medicalgenParticipantMay 12, 2016 at 1:28 pmPost count: 11
Professor Francis W. Smith M.D, FFRRCSI, FRCR, FRSC(Ed), FRCP(Ed), FFSEM. Dip Sp Med, DMRD.
He obtained his medical training at the University of Aberdeen. After residencies in medicine & orthopaedic surgery, he completed his radiological training at the Hospital for Sick Children in Toronto Canada. In Aberdeen, starting in1980, he pioneered the clinical application of MRI performing the world’s first clinical trial of MRI in 1980 and the world’s first diagnostic MRI service at Aberdeen Royal Infirmary in 1981. He published the first clinical applications of MRI to musculoskeletal radiology, head and neck malignancy, liver and pancreatic disease, pelvic malignancy and pregnancy. He has over 250 publications in peer reviewed Journals, 32 book chapters.
In 1982 he was the inaugural President of the SMRI and in 1990 he received the Gold medal from the ISMRM. Between 1984 – 91 he was Editor in Chief of Magnetic Resonance Imaging. In 1999 he was the recipient of the Barclay Medal and in 2009 The Sir Godfrey Hounsfield Memorial lecturer from The British Institute of Radiology. Currently uses upright MRI for the diagnosis of spinal complaints. He specialises in Upright MRI imaging of the cervical spine and cranio-cervical junction in patients following whiplash injury and also those suffering from the hypermobility syndrome, demonstrating ligamentous damage or laxity not readily visualised by conventional MRI of the cervical spine. He also provides an MRI imaging service examining all weight bearing joints in the upright position.
Between 1980-97 working as a Consultant in Nuclear Medicine he pioneered the use of SPECT for the measurement of regional cerebral blood flow performing the preclinical evaluation of the technetium labelled blood flow agent HMPAO, as well as publishing the earliest papers on its value in the assessment of patients with dementia. He performed some of the earliest work on the use of PET for the diagnosis and staging of malignant disease.
Hi Doctor Corenman, I think it would be good for you to discuss your opinions about the fonar upright MRI with Professor Francis SmithBrokenParticipantMay 12, 2016 at 9:59 pmPost count: 1
Thank you Dr. Corenman and Karen for this discussion! I am waiting to get an MRI to determine what in the world has happened to me. I believe a ligament has been damaged and also that Chiari is involved as I am fine with a collar on but practically invalid without it, including suicidal ideation!
I am very interested in obtaining the best image for diagnosis, but I am much more interested in HOW TO FIX IT! Does anyone do surgical repair of alar ligaments or prolotherapy? How does one get relief! I am at my wits end! Thank you!!Donald Corenman, MD, DCModeratorMay 13, 2016 at 4:05 amPost count: 6759
The individual who helped develop the Fonar system has experience with the engineering of MRI but still does not change the problems associated with the system.
Surgical repair of the alar ligaments cannot be performed due to the inaccessible location of these ligaments. Prolotherapy is the injection of a damaging liquid into and around structures to cause scar tissue to form. It would obviously be inadvisable to inject these substances in and around the alar ligaments immediately adjacent to the spinal cord. The only way to stabilize the occiput-C1 or O-C2 joints is with a fusion of these vertebra.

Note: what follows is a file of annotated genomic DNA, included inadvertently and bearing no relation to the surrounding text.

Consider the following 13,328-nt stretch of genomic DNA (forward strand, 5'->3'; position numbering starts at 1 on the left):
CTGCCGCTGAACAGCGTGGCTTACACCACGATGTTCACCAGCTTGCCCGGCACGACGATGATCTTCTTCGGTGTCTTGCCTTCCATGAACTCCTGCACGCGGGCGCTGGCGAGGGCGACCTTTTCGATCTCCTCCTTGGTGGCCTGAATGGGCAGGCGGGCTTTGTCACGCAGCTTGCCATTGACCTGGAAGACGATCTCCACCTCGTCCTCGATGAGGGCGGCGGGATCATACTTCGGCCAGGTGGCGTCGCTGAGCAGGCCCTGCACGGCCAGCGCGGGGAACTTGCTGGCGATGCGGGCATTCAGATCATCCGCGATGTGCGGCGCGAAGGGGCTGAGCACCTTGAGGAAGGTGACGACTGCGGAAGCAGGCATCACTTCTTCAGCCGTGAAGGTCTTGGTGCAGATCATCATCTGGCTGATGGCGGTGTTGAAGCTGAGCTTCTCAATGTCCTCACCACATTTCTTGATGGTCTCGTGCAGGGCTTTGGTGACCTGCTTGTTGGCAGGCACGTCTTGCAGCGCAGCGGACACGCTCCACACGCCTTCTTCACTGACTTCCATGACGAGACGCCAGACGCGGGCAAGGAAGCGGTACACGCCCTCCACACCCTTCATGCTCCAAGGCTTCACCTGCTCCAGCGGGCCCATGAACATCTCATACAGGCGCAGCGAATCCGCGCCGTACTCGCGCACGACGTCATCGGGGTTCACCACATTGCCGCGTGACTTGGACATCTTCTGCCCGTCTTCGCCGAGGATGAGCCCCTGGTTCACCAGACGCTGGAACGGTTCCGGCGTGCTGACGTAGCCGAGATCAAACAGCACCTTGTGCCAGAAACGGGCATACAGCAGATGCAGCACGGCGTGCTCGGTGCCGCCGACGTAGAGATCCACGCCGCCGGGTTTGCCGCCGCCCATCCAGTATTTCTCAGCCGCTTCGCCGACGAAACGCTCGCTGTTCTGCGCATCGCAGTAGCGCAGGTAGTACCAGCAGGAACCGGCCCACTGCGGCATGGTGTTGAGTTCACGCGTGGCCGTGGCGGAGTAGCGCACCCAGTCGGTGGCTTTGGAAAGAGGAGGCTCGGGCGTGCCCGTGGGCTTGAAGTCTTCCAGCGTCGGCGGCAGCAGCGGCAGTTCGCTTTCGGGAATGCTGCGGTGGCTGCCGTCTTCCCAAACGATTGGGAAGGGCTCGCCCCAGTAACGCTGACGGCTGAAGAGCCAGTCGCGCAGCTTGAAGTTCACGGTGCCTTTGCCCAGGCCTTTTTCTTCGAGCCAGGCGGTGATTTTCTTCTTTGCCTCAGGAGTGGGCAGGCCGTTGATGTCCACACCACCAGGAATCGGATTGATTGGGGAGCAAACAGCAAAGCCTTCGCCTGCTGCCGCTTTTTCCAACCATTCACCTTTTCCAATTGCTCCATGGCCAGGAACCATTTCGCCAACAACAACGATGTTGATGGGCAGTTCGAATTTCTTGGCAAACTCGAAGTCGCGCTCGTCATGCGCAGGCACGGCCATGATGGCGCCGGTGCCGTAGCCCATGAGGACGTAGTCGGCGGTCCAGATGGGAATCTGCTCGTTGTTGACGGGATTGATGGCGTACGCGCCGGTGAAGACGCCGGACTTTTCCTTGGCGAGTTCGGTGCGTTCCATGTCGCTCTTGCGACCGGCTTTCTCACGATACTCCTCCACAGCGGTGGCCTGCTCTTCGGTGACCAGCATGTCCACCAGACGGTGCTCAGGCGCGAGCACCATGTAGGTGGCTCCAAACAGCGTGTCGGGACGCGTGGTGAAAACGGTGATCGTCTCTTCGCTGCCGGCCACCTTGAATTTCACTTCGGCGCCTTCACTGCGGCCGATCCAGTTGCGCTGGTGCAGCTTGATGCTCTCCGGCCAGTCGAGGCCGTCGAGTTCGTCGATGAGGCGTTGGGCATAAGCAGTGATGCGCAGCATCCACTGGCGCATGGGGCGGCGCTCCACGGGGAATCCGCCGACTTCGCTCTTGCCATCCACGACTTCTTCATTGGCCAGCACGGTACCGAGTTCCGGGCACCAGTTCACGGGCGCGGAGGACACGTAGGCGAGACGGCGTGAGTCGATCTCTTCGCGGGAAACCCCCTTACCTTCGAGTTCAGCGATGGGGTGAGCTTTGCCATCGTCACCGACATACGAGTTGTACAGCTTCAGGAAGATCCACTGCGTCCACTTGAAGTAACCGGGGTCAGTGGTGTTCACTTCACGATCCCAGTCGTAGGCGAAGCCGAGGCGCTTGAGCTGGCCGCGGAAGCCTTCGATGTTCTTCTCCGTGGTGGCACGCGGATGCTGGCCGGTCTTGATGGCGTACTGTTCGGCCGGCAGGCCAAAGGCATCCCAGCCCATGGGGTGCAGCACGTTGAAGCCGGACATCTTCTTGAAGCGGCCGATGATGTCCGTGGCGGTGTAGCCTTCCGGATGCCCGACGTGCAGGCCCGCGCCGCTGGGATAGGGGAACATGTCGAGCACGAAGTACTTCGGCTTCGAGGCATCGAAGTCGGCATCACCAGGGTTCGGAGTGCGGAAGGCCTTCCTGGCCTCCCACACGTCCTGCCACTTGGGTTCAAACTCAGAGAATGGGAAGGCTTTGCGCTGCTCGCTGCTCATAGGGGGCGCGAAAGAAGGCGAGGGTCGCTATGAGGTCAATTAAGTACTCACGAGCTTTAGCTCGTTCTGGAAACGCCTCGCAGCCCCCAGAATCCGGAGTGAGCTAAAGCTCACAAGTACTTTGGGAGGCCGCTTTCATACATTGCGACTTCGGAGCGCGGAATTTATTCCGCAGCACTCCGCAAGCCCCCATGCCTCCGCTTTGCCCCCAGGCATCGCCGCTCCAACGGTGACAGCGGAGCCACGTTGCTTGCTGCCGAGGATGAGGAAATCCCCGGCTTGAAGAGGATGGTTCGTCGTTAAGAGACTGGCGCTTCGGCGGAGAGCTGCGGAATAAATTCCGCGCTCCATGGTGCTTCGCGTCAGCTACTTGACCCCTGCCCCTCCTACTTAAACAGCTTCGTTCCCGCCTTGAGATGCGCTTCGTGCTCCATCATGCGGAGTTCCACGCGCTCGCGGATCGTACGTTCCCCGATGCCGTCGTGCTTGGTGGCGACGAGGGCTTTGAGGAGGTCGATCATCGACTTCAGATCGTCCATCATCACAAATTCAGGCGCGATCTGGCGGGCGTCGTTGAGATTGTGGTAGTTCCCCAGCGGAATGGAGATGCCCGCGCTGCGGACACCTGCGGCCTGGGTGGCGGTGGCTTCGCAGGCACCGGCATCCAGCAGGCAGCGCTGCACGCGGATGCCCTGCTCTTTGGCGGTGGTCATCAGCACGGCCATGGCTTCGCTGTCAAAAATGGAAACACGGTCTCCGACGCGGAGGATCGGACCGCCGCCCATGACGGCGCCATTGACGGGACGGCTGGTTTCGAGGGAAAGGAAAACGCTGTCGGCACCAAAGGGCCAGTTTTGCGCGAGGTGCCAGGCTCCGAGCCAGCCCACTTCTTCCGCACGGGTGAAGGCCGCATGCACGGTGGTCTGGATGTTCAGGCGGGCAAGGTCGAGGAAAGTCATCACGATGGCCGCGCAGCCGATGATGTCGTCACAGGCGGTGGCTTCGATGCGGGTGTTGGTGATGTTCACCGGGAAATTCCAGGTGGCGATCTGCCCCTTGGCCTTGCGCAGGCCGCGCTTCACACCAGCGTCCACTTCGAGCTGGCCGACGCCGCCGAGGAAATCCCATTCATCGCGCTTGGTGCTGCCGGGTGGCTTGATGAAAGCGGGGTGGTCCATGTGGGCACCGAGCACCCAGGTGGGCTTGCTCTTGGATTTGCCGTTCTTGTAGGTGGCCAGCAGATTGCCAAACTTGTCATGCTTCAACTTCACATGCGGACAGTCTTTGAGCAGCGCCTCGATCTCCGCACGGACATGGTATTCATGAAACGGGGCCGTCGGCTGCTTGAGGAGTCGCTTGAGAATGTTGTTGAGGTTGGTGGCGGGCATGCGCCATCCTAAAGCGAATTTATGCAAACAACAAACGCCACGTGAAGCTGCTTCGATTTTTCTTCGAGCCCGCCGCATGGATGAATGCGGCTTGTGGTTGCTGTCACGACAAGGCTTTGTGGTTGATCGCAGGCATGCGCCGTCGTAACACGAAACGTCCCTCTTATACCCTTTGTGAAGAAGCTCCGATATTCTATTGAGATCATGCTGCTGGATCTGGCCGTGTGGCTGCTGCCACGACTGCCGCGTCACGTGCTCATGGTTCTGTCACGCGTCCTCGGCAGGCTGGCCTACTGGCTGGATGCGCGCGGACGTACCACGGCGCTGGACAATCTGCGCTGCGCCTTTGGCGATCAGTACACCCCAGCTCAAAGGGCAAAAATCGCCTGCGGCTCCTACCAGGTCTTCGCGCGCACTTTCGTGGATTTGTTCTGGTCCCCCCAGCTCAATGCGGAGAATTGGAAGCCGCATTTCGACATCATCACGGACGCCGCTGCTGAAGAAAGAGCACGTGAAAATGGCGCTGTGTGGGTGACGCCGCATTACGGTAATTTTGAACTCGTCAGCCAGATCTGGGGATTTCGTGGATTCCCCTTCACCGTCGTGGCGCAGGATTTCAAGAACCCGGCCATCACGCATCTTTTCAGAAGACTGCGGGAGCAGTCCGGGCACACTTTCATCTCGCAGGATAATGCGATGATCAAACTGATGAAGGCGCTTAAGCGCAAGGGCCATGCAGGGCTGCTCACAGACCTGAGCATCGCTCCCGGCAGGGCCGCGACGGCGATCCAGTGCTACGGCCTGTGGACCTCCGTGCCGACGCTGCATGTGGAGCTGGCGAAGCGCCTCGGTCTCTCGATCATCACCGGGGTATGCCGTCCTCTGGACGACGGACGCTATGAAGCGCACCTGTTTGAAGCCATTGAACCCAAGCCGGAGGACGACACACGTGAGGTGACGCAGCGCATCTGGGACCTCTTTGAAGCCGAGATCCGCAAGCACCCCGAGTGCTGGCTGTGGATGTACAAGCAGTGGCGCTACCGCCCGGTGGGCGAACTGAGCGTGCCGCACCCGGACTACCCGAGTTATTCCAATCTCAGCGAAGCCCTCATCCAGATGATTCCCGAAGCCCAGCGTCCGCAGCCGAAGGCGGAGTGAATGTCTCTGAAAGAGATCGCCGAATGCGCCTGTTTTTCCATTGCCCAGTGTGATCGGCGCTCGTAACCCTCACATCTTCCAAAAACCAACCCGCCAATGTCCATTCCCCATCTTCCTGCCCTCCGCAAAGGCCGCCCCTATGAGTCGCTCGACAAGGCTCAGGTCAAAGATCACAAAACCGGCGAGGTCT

Dr. CorenmanPLEASE REMEMBER, THIS FORUM IS MEANT TO PROVIDE GENERAL INFORMATION ON SPINE ANATOMY, CONDITIONS AND TREATMENTS. TO GET AN ACCURATE DIAGNOSIS, YOU MUST VISIT A QUALIFIED PROFESSIONAL IN PERSON.
Donald Corenman, MD, DC is a highly-regarded spine surgeon, considered an expert in the area of neck and back pain. Trained as both a Medical Doctor and Doctor of Chiropractic, Dr. Corenman earned academic appointments as Clinical Assistant Professor and Assistant Professor of Orthopaedic Surgery at the University of Colorado Health Sciences Center, and his research on spine surgery and rehabilitation has resulted in the publication of multiple peer-reviewed articles and two books.medicalgenParticipantMay 14, 2016 at 1:24 amPost count: 11
Hello broken, I’m so sorry to hear of your pain and suffering. I wish I could help you. I assume it’s been caused by an accident. Surely your Doctors will need to know what actual damage there is before they can consider how to treat you. I’ve got 3mm cerebellar tonsillar ectopia which is classed as borderline chiari but I understand that the pain doesn’t go hand in hand with the amount of descent. As well as my thinned ligaments my odontoid peg is also off centre and my clivo-axial angle is abnormal (kyphotic). It’s important that you have a full picture of your injury because some of your pain and disability might be attributed to other damaged structures. As Dr Corenman said there isn’t a lot they can do to repair the ligaments at the CCJ. Chiari causes horrendous headaches, this is operable but has long recovery time. Are you having a suppine MRI scan? If so, this type of scan does not show your internal structures in the weight bearing mode and may not show the full extent of any chiari.medicalgenParticipantMay 14, 2016 at 1:47 amPost count: 11
Dr Corenman do you do any fusion operations of the top cervical vertebrae to help with this type of damage?
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